Dates : February 2020 – January 2024 – Identifier: ANR-19-CE48-0002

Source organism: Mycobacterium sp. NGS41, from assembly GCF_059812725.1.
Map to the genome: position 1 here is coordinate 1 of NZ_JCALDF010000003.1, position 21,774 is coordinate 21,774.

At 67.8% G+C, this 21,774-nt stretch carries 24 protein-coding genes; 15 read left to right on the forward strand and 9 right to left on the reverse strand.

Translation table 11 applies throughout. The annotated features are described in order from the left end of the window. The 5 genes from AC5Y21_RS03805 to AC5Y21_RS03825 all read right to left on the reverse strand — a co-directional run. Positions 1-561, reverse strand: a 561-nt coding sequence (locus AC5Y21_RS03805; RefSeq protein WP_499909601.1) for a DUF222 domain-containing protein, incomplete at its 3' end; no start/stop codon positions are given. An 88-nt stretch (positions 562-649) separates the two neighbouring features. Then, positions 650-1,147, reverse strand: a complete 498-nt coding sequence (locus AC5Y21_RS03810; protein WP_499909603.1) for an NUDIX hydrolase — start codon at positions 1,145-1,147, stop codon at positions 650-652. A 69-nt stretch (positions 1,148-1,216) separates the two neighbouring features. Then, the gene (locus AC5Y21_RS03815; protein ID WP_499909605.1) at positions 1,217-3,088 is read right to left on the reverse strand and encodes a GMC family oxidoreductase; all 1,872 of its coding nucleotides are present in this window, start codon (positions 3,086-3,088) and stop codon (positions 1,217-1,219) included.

This project meets the compelling demand of developing a unified framework for distributed knowledge extraction and learning from graph data streaming using in-network adaptive processing, and adjoining powerful recent mathematical tools to analyze and improve performances. The project draws on three major parallel directions of research: network diffusion, signal processing on graphs, and random matrix theory which DARLING aims at unifying into a holistic dynamic network processing framework. Signal processing on graphs has recently provided a comprehensive set of basic instruments allowing for signal on graph filtering or sampling, but it is limited to static signal models. Network diffusion on the opposite inherently assumes models of time varying graphs and signals, and has pursued the path of proposing and understanding the performance of distributed dynamic inference on graphs. Both areas are however limited by their assuming either deterministic graph or signal models, thereby entailing often inflexible and difficult-to-grasp theoretical results. Random matrix theory for random graph inference has taken a parallel road in explicitly studying the performance, thereby drawing limitations and providing directions of improvement, of graph-based algorithms (e.g., spectral clustering methods). The ambition of DARLING lies in the development of network diffusion-type algorithms anchored in the graph signal processing lore, rather than heuristics, which shall systematically be analyzed and improved through random matrix analysis on elementary graph models. We believe that this original communion of as yet remote areas has the potential to path the pave to the emergence of the critically needed future field of dynamical network signal processing.